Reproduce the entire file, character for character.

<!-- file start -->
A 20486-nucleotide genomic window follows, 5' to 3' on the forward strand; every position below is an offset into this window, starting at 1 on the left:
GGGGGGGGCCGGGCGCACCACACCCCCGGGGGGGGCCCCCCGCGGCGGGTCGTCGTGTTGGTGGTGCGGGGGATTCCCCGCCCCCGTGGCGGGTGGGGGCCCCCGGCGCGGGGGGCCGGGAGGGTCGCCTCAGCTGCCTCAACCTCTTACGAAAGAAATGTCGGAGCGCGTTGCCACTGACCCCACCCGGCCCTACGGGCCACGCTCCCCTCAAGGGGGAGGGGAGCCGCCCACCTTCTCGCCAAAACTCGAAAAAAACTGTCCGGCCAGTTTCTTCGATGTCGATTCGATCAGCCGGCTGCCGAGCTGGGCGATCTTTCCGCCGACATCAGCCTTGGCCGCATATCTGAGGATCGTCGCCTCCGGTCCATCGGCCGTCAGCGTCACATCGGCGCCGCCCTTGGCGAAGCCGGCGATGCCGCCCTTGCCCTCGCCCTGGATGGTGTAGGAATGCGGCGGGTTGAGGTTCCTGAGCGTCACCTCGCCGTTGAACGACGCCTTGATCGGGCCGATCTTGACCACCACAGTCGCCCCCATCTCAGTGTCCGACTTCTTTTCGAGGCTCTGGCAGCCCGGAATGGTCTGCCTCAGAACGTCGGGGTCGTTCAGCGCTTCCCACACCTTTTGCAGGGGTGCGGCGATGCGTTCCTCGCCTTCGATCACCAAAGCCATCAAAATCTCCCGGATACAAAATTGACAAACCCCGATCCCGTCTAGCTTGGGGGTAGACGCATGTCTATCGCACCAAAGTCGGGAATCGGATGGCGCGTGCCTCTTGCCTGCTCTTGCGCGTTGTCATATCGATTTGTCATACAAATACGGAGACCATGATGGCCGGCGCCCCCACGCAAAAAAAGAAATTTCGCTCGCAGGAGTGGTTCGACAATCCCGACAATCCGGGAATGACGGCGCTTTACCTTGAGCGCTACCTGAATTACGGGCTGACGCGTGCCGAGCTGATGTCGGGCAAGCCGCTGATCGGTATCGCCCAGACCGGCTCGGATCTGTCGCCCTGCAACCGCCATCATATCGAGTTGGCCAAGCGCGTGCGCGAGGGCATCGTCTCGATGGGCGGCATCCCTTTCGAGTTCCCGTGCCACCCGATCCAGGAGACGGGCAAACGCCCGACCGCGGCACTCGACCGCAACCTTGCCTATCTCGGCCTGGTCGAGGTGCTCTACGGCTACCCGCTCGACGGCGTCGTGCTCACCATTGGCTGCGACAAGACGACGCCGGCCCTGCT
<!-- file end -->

A 20486-nucleotide genomic window follows, 5' to 3' on the forward strand; every position below is an offset into this window, starting at 1 on the left:
GGGGGGGGCCGGGCGCACCACACCCCCGGGGGGGGCCCCCCGCGGCGGGTCGTCGTGTTGGTGGTGCGGGGGATTCCCCGCCCCCGTGGCGGGTGGGGGCCCCCGGCGCGGGGGGCCGGGAGGGTCGCCTCAGCTGCCTCAACCTCTTACGAAAGAAATGTCGGAGCGCGTTGCCACTGACCCCACCCGGCCCTACGGGCCACGCTCCCCTCAAGGGGGAGGGGAGCCGCCCACCTTCTCGCCAAAACTCGAAAAAAACTGTCCGGCCAGTTTCTTCGATGTCGATTCGATCAGCCGGCTGCCGAGCTGGGCGATCTTTCCGCCGACATCAGCCTTGGCCGCATATCTGAGGATCGTCGCCTCCGGTCCATCGGCCGTCAGCGTCACATCGGCGCCGCCCTTGGCGAAGCCGGCGATGCCGCCCTTGCCCTCGCCCTGGATGGTGTAGGAATGCGGCGGGTTGAGGTTCCTGAGCGTCACCTCGCCGTTGAACGACGCCTTGATCGGGCCGATCTTGACCACCACAGTCGCCCCCATCTCAGTGTCCGACTTCTTTTCGAGGCTCTGGCAGCCCGGAATGGTCTGCCTCAGAACGTCGGGGTCGTTCAGCGCTTCCCACACCTTTTGCAGGGGTGCGGCGATGCGTTCCTCGCCTTCGATCACCAAAGCCATCAAAATCTCCCGGATACAAAATTGACAAACCCCGATCCCGTCTAGCTTGGGGGTAGACGCATGTCTATCGCACCAAAGTCGGGAATCGGATGGCGCGTGCCTCTTGCCTGCTCTTGCGCGTTGTCATATCGATTTGTCATACAAATACGGAGACCATGATGGCCGGCGCCCCCACGCAAAAAAAGAAATTTCGCTCGCAGGAGTGGTTCGACAATCCCGACAATCCGGGAATGACGGCGCTTTACCTTGAGCGCTACCTGAATTACGGGCTGACGCGTGCCGAGCTGATGTCGGGCAAGCCGCTGATCGGTATCGCCCAGACCGGCTCGGATCTGTCGCCCTGCAACCGCCATCATATCGAGTTGGCCAAGCGCGTGCGCGAGGGCATCGTCTCGATGGGCGGCATCCCTTTCGAGTTCCCGTGCCACCCGATCCAGGAGACGGGCAAACGCCCGACCGCGGCACTCGACCGCAACCTTGCCTATCTCGGCCTGGTCGAGGTGCTCTACGGCTACCCGCTCGACGGCGTCGTGCTCACCATTGGCTGCGACAAGACGACGCCGGCCCTGCT